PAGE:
(3-5 minute read)
A true leader understands that although listening is one of the hardest skills to master, he or she must remain undeterred. In fact, listening is often used as a litmus test for leaders—many of whom have failed to make the passing grade, much to their surprise.
According to the Center for Creative Leadership, “Leaders are often surprised to find out that their peers, direct reports and bosses think they don’t listen.” Further, “Leaders are usually shocked to learn that others see them as impatient, judgmental, arrogant or unaware.”
A leader’s failure to listen may not be intentional, but that doesn’t lessen the impact: poor relationships and unsatisfactory employee performance. Leaders can avoid these negative outcomes by understanding their own listening habits and engaging in active-empathetic listening.
Understanding Your Listening Habits
To know why your listening skills aren’t up to par, you will need to assess your own listening habits. The pivotal question is: are you a listener who empathizes with or tries to understand others’ perspectives? Or are you more concerned with speaking than listening?
According an article published by the Harvard Business Review, personality traits may play a role in our listening habits. For example, people who are extroverted and conversational tend to be more talkative. They are strong, fiery and passionate, but are often described by their subordinates and teammates as bad listeners.
A person’s upbringing can affect their listening abilities. For example, some people learned to be good listeners from early in life while others were taught that it’s more important to speak up than to listen.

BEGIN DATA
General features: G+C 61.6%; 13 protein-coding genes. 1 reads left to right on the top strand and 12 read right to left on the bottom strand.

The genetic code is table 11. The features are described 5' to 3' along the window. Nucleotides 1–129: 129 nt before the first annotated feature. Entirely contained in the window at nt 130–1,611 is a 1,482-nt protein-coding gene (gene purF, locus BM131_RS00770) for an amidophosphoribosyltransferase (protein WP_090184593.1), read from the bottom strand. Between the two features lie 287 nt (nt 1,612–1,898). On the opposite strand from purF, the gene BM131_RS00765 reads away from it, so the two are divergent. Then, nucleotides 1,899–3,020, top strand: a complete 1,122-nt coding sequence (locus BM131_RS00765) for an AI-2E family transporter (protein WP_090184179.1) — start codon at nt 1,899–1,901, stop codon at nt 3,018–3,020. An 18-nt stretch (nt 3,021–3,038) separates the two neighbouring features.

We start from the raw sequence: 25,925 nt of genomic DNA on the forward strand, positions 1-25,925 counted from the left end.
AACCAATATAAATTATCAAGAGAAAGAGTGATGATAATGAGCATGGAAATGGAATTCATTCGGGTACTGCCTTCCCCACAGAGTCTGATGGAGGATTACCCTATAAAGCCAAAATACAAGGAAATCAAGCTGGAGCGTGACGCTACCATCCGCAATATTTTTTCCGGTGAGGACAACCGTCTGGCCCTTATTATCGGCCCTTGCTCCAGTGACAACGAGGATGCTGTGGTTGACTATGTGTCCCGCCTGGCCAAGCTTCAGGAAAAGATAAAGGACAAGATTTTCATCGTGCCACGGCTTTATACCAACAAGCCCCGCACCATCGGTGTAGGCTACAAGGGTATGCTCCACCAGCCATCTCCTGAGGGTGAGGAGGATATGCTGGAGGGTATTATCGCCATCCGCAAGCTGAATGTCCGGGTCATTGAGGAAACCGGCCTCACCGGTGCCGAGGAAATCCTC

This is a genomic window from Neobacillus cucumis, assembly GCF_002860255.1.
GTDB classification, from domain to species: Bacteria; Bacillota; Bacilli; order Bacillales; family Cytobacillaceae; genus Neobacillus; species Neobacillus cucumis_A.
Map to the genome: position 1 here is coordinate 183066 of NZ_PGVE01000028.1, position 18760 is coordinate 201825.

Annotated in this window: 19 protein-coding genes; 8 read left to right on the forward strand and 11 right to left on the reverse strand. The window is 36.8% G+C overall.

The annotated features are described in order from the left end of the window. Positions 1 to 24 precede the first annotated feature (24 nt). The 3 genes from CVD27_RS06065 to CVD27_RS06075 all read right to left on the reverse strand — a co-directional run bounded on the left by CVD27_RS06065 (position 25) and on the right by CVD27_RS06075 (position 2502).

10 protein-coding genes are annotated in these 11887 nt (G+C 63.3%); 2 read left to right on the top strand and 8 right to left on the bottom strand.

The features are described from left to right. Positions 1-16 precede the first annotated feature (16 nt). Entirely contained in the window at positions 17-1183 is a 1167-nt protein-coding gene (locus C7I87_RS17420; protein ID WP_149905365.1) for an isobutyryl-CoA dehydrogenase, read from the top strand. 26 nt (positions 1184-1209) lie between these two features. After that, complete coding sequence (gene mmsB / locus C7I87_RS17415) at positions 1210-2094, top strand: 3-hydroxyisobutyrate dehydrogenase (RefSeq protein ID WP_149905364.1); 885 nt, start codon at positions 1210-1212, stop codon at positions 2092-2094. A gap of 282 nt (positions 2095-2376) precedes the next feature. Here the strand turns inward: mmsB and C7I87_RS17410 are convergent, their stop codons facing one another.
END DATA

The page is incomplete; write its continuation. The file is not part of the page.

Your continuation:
Becoming an Active-Empathetic Listener
According to a study published by Routledge, Taylor & Francis Group, active-empathetic listening was first “defined in the context of product sales as a form of listening practiced by salespeople in which traditional listening is combined with empathy to achieve a higher form of listening.” Active-empathetic listening is highly effective because it blends ability and willingness to listen with empathy—which is essential to great leadership.
The first step of active-empathetic listening requires detecting all the verbal and nonverbal clues of the speaker, including tone, facial expressions and body language. Rather than simply hearing the speaker, the leader uses all of his senses to absorb everything being said—this includes not just what the speaker is saying but also what they are not saying.
Active-empathetic listening also requires processing, which involves comprehending the meaning of the message and tracking key points of the conversation. Being able to summarize key themes of the communication assures the speaker that you are paying attention and have a solid grasp of what was said.
The third step of active-empathetic listening is responding, which is about letting the speaker know that the message has been received and encouraging the communication to continue. Verbal responses may include oral acknowledgements, deep/probing questions, and paraphrasing for clarification. Non-verbal responses may take the form of eye contact, head nods, and facial expressions that signify engagement in the conversation.
To be an active-empathetic listener, the leader must also:
The above suggestions will not only improve your listening skills but also make you a better leader.
January 17, 2019
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